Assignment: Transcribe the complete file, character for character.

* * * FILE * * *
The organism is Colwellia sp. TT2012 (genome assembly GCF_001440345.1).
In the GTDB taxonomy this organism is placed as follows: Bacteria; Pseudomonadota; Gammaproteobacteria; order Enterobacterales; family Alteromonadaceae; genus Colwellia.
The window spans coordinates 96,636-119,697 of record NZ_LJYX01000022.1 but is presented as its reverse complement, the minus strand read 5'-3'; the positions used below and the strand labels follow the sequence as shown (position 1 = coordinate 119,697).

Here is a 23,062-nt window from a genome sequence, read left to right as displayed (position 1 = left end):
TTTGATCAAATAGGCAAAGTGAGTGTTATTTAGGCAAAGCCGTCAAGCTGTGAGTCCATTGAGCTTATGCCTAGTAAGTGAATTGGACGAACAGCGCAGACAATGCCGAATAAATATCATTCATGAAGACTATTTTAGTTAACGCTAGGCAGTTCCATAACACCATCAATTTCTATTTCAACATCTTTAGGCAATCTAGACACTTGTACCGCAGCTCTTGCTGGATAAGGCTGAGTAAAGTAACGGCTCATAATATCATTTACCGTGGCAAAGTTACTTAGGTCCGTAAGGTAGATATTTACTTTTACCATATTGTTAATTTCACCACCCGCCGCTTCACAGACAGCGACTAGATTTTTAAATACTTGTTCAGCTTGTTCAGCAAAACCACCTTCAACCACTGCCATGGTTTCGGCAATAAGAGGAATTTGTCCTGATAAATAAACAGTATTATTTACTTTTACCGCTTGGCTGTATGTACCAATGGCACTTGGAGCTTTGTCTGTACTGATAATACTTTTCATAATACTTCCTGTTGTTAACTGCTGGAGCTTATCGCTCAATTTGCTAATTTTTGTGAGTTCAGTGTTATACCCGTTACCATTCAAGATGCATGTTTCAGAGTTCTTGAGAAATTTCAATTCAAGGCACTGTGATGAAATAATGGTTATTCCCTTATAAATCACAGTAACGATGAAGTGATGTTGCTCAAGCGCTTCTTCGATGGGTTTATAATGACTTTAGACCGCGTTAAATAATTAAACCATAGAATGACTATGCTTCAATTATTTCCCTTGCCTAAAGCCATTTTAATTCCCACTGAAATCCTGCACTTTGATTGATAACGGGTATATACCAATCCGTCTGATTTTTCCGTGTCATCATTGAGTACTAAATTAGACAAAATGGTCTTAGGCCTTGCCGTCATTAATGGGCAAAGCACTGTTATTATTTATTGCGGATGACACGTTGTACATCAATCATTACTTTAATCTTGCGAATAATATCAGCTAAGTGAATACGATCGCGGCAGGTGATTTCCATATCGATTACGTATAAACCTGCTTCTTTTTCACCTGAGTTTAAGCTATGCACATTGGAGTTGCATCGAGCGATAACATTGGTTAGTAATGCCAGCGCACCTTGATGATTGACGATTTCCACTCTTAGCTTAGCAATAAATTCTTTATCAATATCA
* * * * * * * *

The organism is Colwellia sp. TT2012 (genome assembly GCF_001440345.1).
In the GTDB taxonomy this organism is placed as follows: Bacteria; Pseudomonadota; Gammaproteobacteria; order Enterobacterales; family Alteromonadaceae; genus Colwellia.
The window spans coordinates 96,636-119,697 of record NZ_LJYX01000022.1 but is presented as its reverse complement, the minus strand read 5'-3'; the positions used below and the strand labels follow the sequence as shown (position 1 = coordinate 119,697).

Here is a 23,062-nt window from a genome sequence, read left to right as displayed (position 1 = left end):
TTTGATCAAATAGGCAAAGTGAGTGTTATTTAGGCAAAGCCGTCAAGCTGTGAGTCCATTGAGCTTATGCCTAGTAAGTGAATTGGACGAACAGCGCAGACAATGCCGAATAAATATCATTCATGAAGACTATTTTAGTTAACGCTAGGCAGTTCCATAACACCATCAATTTCTATTTCAACATCTTTAGGCAATCTAGACACTTGTACCGCAGCTCTTGCTGGATAAGGCTGAGTAAAGTAACGGCTCATAATATCATTTACCGTGGCAAAGTTACTTAGGTCCGTAAGGTAGATATTTACTTTTACCATATTGTTAATTTCACCACCCGCCGCTTCACAGACAGCGACTAGATTTTTAAATACTTGTTCAGCTTGTTCAGCAAAACCACCTTCAACCACTGCCATGGTTTCGGCAATAAGAGGAATTTGTCCTGATAAATAAACAGTATTATTTACTTTTACCGCTTGGCTGTATGTACCAATGGCACTTGGAGCTTTGTCTGTACTGATAATACTTTTCATAATACTTCCTGTTGTTAACTGCTGGAGCTTATCGCTCAATTTGCTAATTTTTGTGAGTTCAGTGTTATACCCGTTACCATTCAAGATGCATGTTTCAGAGTTCTTGAGAAATTTCAATTCAAGGCACTGTGATGAAATAATGGTTATTCCCTTATAAATCACAGTAACGATGAAGTGATGTTGCTCAAGCGCTTCTTCGATGGGTTTATAATGACTTTAGACCGCGTTAAATAATTAAACCATAGAATGACTATGCTTCAATTATTTCCCTTGCCTAAAGCCATTTTAATTCCCACTGAAATCCTGCACTTTGATTGATAACGGGTATATACCAATCCGTCTGATTTTTCCGTGTCATCATTGAGTACTAAATTAGACAAAATGGTCTTAGGCCTTGCCGTCATTAATGGGCAAAGCACTGTTATTATTTATTGCGGATGACACGTTGTACATCAATCATTACTTTAATCTTGCGAATAATATCAGCTAAGTGAATACGATCGCGGCAGGTGATTTCCATATCGATTACGTATAAACCTGCTTCTTTTTCACCTGAGTTTAAGCTATGCACATTGGAGTTGCATCGAGCGATAACATTGGTTAGTAATGCCAGCGCACCTTGATGATTGACGATTTCCACTCTTAGCTTAGCAATAAATTCTTTATCAATATCA